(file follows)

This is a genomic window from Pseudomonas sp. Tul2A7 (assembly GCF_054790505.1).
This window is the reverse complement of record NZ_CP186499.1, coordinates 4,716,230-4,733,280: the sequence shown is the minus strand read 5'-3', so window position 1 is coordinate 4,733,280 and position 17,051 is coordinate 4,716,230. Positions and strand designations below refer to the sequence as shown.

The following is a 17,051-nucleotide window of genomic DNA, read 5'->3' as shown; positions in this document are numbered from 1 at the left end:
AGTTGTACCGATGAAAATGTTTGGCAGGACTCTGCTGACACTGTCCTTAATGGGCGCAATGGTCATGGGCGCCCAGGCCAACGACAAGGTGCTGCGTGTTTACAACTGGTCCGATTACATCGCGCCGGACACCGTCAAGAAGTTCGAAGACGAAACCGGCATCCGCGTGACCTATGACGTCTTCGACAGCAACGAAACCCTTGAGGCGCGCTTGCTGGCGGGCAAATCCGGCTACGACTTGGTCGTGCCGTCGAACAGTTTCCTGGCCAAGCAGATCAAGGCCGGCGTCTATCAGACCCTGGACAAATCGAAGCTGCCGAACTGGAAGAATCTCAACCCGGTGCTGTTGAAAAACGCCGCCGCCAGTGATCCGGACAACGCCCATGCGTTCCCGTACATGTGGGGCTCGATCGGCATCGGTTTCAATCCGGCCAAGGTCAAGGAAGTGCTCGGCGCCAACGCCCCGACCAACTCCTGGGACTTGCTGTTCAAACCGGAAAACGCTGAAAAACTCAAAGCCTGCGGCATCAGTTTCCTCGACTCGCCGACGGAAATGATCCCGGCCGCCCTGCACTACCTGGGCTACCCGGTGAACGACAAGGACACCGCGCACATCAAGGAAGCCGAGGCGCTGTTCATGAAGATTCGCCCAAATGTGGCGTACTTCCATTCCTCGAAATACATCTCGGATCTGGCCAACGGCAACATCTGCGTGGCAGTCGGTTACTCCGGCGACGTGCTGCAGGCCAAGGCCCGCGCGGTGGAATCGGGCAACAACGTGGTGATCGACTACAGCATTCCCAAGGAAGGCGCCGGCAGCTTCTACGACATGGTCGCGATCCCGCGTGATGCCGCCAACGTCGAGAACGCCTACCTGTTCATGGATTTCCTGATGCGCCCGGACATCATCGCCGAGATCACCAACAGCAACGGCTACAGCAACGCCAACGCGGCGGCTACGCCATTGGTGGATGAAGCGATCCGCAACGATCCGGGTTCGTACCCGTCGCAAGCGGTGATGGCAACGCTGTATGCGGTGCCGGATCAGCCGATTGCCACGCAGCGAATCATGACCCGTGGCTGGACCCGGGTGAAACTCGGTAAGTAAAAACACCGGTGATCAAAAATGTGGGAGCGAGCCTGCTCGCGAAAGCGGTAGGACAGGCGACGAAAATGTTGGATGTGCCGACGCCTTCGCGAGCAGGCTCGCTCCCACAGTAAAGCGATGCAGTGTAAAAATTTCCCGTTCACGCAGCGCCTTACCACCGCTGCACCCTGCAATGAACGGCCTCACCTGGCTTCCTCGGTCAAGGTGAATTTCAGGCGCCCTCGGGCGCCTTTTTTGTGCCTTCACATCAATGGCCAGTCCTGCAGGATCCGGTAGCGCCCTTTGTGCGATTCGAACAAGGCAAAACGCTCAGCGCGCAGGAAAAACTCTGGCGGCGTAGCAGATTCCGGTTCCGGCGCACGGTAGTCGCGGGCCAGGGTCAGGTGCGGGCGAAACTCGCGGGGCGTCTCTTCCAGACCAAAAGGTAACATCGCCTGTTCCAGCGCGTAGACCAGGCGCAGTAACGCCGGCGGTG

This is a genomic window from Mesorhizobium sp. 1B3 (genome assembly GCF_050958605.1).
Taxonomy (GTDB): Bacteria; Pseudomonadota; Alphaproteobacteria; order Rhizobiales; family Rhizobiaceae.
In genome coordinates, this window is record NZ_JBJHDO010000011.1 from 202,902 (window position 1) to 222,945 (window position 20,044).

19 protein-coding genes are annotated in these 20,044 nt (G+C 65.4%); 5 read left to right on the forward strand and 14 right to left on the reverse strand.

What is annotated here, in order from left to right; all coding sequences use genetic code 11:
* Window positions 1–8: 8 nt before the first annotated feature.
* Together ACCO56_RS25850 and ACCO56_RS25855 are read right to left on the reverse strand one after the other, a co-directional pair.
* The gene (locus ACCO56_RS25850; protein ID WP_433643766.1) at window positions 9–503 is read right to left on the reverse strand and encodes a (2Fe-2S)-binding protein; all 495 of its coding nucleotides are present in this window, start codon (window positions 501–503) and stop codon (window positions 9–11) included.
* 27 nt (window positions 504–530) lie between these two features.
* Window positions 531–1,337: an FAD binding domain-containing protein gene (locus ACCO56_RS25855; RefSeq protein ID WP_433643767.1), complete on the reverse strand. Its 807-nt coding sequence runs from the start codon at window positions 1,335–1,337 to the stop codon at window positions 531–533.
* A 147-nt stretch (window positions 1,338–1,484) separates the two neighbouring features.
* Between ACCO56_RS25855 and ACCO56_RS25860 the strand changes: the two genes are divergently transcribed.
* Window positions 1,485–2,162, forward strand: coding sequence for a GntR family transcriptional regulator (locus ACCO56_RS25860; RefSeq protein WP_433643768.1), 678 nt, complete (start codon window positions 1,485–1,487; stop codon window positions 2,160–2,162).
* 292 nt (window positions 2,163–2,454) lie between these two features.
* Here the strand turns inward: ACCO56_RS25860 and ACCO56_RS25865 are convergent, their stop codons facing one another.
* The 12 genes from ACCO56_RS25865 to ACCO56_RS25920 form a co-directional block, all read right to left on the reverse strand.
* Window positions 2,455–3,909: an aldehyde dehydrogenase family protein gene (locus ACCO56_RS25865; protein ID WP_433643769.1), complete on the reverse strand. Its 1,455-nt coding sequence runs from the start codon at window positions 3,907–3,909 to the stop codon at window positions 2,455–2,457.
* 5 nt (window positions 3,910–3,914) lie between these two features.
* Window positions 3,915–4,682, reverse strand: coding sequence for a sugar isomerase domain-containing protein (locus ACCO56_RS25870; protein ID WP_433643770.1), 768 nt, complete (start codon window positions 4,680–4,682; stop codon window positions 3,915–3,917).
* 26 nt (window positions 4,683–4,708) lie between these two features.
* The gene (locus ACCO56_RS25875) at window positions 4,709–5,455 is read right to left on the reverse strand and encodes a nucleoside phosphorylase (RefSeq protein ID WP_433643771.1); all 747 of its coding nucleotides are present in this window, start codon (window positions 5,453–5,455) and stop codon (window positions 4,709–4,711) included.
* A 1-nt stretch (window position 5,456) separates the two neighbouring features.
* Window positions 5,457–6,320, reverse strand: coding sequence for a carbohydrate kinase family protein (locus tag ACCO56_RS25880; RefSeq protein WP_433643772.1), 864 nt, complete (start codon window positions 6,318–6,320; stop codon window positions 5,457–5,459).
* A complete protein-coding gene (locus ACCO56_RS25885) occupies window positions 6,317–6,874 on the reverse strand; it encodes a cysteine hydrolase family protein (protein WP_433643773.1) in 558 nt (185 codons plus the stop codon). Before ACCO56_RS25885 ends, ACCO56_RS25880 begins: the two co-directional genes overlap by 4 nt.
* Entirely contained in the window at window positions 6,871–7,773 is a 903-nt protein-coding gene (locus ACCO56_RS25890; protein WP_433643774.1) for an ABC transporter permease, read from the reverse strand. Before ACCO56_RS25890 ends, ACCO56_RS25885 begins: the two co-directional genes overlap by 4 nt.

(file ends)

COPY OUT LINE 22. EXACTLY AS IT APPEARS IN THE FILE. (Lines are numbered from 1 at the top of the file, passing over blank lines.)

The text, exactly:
* 5 nt (window positions 3,910–3,914) lie between these two features.